Witness for the Prosecution is an immersive theatrical event with excellent foundations. Held in the London County Hall, the stage is set for a winning combination of a gripping story presented by stellar cast.
You have been summoned for Jury service.
Unused for many years London County Hall has been resurrected as the perfect setting for an Agatha Christie story. Christie wrote Witness for the Prosecution in narrative form in 1925 and then as a play that opened at the Winter Garden Theatre in London in 1953. It tells of the trial of Leonard Vole for the crime of murder.
This stage production is an immersive event with the audience sitting in the jury seats, the press gallery and in the body of the hall. One lucky member of the audience stands in the spotlight for two seconds of fame as the foreman of the jury. The rest remain seated as spectators throughout as the cast moves through the hall and effect changes of set with style and panache.
There is a palpable sense of reality created by the venue, the design and the performances. In true Christie fashion, the plot pivots direction with each twist of the narrative, leaving the audience aghast at its denouement. What sets Witness for the Prosecution apart from other Christie plays is the absence of either of the two most famous detectives, Miss Marple and Hercule Poirot. There is also a twist to the verdict but to tell more of that would spoil the experience for future audiences.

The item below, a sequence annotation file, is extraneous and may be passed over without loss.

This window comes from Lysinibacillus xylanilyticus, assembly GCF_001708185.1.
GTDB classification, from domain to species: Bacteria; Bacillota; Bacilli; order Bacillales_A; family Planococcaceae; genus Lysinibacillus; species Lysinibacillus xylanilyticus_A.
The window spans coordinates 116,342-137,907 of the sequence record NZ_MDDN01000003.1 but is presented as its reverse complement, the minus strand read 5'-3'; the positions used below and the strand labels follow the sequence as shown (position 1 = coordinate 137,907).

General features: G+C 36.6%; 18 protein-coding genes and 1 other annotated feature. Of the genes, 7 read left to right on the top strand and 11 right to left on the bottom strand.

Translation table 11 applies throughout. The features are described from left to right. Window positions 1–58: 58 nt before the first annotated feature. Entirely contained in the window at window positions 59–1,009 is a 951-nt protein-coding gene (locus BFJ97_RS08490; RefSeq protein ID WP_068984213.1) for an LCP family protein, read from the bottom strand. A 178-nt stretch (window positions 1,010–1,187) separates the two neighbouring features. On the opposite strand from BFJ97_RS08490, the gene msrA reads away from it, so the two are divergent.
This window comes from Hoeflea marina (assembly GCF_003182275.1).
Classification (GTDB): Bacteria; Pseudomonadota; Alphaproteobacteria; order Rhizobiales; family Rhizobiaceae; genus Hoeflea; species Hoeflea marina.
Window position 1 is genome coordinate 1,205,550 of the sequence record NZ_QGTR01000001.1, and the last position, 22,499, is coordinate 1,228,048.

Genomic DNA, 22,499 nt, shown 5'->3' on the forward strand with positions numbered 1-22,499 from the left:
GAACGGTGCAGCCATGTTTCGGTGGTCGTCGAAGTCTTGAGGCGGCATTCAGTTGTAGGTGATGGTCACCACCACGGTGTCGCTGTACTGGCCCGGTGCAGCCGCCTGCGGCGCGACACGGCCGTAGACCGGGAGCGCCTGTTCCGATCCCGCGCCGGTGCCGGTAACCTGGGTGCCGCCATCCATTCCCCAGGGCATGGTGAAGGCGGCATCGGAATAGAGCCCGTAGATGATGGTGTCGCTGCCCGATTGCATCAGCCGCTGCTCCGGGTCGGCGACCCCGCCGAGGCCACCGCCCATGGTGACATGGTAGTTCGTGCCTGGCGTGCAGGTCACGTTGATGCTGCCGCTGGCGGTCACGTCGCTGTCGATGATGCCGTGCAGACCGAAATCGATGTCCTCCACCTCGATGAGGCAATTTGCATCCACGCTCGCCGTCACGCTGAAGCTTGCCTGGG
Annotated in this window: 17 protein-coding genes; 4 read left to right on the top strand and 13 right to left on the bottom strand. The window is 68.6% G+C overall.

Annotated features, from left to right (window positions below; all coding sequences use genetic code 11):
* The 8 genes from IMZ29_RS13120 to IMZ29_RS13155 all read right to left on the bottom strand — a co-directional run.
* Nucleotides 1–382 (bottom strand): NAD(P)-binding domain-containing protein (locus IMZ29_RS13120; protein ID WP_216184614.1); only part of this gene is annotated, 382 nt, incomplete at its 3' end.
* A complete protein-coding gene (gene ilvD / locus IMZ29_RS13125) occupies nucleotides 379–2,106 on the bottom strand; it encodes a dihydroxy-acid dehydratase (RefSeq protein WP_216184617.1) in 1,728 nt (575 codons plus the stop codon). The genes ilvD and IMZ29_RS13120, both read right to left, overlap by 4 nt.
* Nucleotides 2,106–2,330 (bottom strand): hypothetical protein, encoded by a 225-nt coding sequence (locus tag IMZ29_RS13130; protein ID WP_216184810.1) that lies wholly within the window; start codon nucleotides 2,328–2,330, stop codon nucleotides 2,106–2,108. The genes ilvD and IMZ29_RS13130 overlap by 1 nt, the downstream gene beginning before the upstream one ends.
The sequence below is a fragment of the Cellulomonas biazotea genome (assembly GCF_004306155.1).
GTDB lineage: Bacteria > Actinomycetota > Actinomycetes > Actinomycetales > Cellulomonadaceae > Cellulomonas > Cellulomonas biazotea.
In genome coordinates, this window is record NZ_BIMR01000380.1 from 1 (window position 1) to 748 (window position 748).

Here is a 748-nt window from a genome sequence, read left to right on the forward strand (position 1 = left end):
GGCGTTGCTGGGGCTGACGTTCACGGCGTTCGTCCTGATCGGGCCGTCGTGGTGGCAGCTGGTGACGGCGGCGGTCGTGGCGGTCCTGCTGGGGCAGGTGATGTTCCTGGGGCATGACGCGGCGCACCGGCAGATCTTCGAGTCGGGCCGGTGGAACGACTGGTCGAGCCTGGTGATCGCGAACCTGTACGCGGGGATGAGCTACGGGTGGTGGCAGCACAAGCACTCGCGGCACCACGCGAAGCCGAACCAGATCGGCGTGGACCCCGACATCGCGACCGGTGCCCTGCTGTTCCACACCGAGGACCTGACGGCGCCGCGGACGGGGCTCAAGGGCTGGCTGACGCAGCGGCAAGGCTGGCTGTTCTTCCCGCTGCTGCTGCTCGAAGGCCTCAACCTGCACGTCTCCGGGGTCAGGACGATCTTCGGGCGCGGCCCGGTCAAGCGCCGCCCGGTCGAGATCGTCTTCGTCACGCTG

The creative team, lead by director Lucy Bailey, are to be commended firstly for the vision of using this magnificent space to mount the production, but also in gathering cast and creatives that utilize the opportunity to serve the narrative well.
Obviously the chamber is perfect for the courtroom settings, but not every scene takes place there. William Dudley has created a set design that enables the cast to move key pieces of furniture to create a drawing room atmosphere on a central, raised stage.
Surprises within the stage provide a rather chilling opening scene. Lighting also plays a key part in creating both space and atmosphere and Chris Davey has designed lighting that works particularly well within the constraints of the space.
Likewise, in a venue that may have been difficult to design for sound, Mic Pool has provided a soundscape in which every word can be heard. Pool also made good use of the old sound system of the County Hall with quaint speakers built into the seating for an extra aural effect.
All of these excellent production values provide a performance space for the cast to shine and that is exactly what they do. The cast of fifteen players provides a strong and unified ensemble with winning and complex characterizations from the principal players.
As the accused young man, Jack McMullen gradually sheds layers of deceit from beginning to the end. McMullen presents Vole with sincerity and charm with sufficient room for doubt.
Appearing for the defense is solicitor Mr Mayhew who recruits QC Sir Wilfred Roberts to the case. Roger Ringrose, star of stage and screen, plays the amiable Mr Mayhew with charisma and a light touch. Sir Roberts is portrayed by another actor of much experience, David Yelland, who also provides a stellar performance with consummate ease. It is particularly pleasing to watch the stage relationship between these two excellent actors.
Catherine Steadman plays the role of Romaine Vole, the witness for the prosecution herself. Her character is very complex and requires that particularly tricky skill of acting within acting. Steadman approaches her performance with a simplicity that allows for a level of credability.
Witness for the Prosecution is a production with many stars, onstage, offstage and the stage itself but also the star quality of an Agatha Christie tale. With such solid foundations this production can do nothing but shine.